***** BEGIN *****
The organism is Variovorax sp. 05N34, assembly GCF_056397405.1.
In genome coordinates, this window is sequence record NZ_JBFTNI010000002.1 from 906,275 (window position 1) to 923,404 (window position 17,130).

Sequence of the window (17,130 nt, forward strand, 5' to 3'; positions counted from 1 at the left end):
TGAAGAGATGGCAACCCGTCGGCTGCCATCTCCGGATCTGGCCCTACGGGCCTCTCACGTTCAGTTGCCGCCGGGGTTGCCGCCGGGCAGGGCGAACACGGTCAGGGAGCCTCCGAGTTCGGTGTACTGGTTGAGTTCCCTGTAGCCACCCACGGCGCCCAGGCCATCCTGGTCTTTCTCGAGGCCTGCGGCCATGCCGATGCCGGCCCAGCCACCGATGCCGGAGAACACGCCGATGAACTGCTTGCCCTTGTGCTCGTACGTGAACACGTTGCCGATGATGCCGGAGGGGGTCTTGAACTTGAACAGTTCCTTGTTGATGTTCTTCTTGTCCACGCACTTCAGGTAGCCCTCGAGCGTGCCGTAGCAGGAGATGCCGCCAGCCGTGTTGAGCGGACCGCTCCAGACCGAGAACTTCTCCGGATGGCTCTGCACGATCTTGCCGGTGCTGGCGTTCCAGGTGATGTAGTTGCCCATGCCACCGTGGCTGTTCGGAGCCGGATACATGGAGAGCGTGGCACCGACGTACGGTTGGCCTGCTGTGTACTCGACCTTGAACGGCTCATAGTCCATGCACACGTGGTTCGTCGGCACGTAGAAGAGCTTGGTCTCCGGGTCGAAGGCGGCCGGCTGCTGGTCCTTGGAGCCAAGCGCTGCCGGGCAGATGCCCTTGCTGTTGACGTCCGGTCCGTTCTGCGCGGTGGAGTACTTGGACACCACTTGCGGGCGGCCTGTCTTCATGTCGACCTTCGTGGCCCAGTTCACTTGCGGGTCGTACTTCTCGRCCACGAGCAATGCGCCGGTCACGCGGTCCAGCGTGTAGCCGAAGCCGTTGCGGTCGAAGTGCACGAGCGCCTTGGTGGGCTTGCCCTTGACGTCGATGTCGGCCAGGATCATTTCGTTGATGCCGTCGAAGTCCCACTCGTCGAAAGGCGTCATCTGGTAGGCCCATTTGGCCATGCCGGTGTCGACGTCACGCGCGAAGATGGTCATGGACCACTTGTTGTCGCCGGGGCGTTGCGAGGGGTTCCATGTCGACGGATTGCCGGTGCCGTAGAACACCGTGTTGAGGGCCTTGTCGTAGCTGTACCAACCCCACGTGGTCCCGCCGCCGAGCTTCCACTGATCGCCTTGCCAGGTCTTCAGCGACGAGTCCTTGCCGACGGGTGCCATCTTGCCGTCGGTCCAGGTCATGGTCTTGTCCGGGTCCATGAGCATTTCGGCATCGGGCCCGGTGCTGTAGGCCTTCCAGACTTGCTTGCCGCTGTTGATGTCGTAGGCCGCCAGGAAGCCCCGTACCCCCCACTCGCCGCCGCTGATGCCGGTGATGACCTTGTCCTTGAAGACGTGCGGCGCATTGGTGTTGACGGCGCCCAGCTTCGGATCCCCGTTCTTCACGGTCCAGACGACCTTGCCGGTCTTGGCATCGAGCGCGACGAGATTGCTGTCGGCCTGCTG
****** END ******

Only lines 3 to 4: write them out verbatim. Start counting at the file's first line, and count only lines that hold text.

Sequence of the window (17,130 nt, forward strand, 5' to 3'; positions counted from 1 at the left end):
TGAAGAGATGGCAACCCGTCGGCTGCCATCTCCGGATCTGGCCCTACGGGCCTCTCACGTTCAGTTGCCGCCGGGGTTGCCGCCGGGCAGGGCGAACACGGTCAGGGAGCCTCCGAGTTCGGTGTACTGGTTGAGTTCCCTGTAGCCACCCACGGCGCCCAGGCCATCCTGGTCTTTCTCGAGGCCTGCGGCCATGCCGATGCCGGCCCAGCCACCGATGCCGGAGAACACGCCGATGAACTGCTTGCCCTTGTGCTCGTACGTGAACACGTTGCCGATGATGCCGGAGGGGGTCTTGAACTTGAACAGTTCCTTGTTGATGTTCTTCTTGTCCACGCACTTCAGGTAGCCCTCGAGCGTGCCGTAGCAGGAGATGCCGCCAGCCGTGTTGAGCGGACCGCTCCAGACCGAGAACTTCTCCGGATGGCTCTGCACGATCTTGCCGGTGCTGGCGTTCCAGGTGATGTAGTTGCCCATGCCACCGTGGCTGTTCGGAGCCGGATACATGGAGAGCGTGGCACCGACGTACGGTTGGCCTGCTGTGTACTCGACCTTGAACGGCTCATAGTCCATGCACACGTGGTTCGTCGGCACGTAGAAGAGCTTGGTCTCCGGGTCGAAGGCGGCCGGCTGCTGGTCCTTGGAGCCAAGCGCTGCCGGGCAGATGCCCTTGCTGTTGACGTCCGGTCCGTTCTGCGCGGTGGAGTACTTGGACACCACTTGCGGGCGGCCTGTCTTCATGTCGACCTTCGTGGCCCAGTTCACTTGCGGGTCGTACTTCTCGRCCACGAGCAATGCGCCGGTCACGCGGTCCAGCGTGTAGCCGAAGCCGTTGCGGTCGAAGTGCACGAGCGCCTTGGTGGGCTTGCCCTTGACGTCGATGTCGGCCAGGATCATTTCGTTGATGCCGTCGAAGTCCCACTCGTCGAAAGGCGTCATCTGGTAGGCCCATTTGGCCATGCCGGTGTCGACGTCACGCGCGAAGATGGTCATGGACCACTTGTTGTCGCCGGGGCGTTGCGAGGGGTTCCATGTCGACGGATTGCCGGTGCCGTAGAACACCGTGTTGAGGGCCTTGTCGTAGCTGTACCAACCCCACGTGGTCCCGCCGCCGAGCTTCCACTGATCGCCTTGCCAGGTCTTCAGCGACGAGTCCTTGCCGACGGGTGCCATCTTGCCGTCGGTCCAGGTCATGGTCTTGTCCGGGTCCATGAGCATTTCGGCATCGGGCCCGGTGCTGTAGGCCTTCCAGACTTGCTTGCCGCTGTTGATGTCGTAGGCCGCCAGGAAGCCCCGTACCCCCCACTCGCCGCCGCTGATGCCGGTGATGACCTTGTCCTTGAAGACGTGCGGCGCATTGGTGTTGACGGCGCCCAGCTTCGGATCCCCGTTCTTCACGGTCCAGACGACCTTGCCGGTCTTGGCATCGAGCGCGACGAGATTGCTGTCGGCCTGCTG